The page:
4. Krige JE, Bornman PC, Terblanche J. Liver trauma in 446 patients. S Afr J Surg 1997, 35: 10 - 15
  5. Cogbill TH, Moore EE, Jurkovich GJ, Feliciano DV, Morris JA, Mucha P. Severe hepatic trauma: a multi-center experience with 1,335 liver injuries. J Trauma 1988, 28: 1433 - 1438
  6. Wilson RH, Moorehead RJ. Hepatic trauma and its management. Injury 1991, 22: 439 - 445
  7. Moore EE, Cogbill TH, Jurkovich GJ, Shackford SR, Malangoni MA, Champion HR. Organ injury scaling: spleen and liver (1994 revision). J Trauma 1995, 38: 323 - 324
  8. Richie JP, Fonkalsrud EW. Subcapsular hematoma of the liver. Nonoperative management. Arch Surg 1972, 104: 781 - 784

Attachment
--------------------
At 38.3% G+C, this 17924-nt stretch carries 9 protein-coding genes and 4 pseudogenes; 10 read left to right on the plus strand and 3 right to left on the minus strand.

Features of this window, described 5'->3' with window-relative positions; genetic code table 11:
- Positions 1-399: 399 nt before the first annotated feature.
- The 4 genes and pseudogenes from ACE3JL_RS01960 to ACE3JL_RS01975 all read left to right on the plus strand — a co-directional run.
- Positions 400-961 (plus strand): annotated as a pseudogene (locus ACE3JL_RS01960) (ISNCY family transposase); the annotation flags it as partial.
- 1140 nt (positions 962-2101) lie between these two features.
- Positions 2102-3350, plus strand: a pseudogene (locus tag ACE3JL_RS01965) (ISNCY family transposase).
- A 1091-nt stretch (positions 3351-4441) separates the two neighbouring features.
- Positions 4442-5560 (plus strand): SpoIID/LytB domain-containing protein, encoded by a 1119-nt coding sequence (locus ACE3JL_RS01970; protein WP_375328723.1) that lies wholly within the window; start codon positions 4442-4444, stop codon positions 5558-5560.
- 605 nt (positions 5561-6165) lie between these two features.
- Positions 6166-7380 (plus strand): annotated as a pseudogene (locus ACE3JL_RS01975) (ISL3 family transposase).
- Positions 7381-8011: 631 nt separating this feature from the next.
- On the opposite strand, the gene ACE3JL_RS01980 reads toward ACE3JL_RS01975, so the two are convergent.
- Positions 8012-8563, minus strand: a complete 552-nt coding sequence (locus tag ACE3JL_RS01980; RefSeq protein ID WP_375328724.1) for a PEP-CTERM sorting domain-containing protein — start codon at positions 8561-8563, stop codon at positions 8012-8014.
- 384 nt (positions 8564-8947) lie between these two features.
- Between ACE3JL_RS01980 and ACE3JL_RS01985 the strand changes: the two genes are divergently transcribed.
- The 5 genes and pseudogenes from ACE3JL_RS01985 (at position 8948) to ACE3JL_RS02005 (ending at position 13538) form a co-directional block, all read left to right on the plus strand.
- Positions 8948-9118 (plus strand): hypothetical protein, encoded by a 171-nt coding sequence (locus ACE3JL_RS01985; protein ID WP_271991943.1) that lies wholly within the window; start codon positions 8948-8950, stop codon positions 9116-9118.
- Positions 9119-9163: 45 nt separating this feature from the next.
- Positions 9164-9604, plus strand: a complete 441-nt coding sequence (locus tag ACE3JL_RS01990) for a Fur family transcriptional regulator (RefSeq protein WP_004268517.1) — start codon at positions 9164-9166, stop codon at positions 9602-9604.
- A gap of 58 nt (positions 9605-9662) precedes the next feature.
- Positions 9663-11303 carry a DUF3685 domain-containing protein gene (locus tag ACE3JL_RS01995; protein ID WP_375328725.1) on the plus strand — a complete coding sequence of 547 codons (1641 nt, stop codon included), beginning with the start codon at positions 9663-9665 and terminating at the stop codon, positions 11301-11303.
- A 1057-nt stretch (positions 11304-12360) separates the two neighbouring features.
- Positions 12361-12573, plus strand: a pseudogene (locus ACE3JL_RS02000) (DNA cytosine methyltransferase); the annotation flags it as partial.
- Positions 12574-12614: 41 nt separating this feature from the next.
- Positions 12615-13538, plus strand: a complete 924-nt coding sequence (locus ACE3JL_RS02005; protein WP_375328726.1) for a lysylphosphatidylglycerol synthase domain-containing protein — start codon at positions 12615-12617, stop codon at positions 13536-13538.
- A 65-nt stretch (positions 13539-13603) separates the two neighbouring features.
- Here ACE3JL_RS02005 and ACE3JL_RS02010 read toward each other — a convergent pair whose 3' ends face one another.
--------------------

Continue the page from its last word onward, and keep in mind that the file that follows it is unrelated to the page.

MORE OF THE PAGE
9. Velmahos GC, Toutouzas K, Radin R, Chan L, Rhee P, Tillou A, Demetriades D. High success with nonoperative management of blunt hepatic trauma: the liver is a sturdy organ. Arch Surg 2003, 138: 475 - 480; discussion 480 - 481
  10. Goldman R, Zilkoski M, Mullins R, Mayberry J, Deveney C, Trunkey D. Delayed celiotomy for the treatment of bile leak, compartment syndrome, and other hazards of nonoperative management of blunt liver injury. Am J Surg 2003, 185: 492 - 497
  11. Miller PR, Meredith JW, Johnson JC, Chang MC. Prospective evaluation of vacuum-assisted fascial closure after open abdomen: planned ventral hernia rate is substantially reduced. Ann Surg 2004, 239: 608 - 614, discussion 614 - 616.

Address for correspondence:

Daniel Jaeck MD, PhD, FRCS
Professor of surgery
Centre de Chirurgie Viscérale et de Transplantation
CHU Hautepierre
67200 Strasbourg
France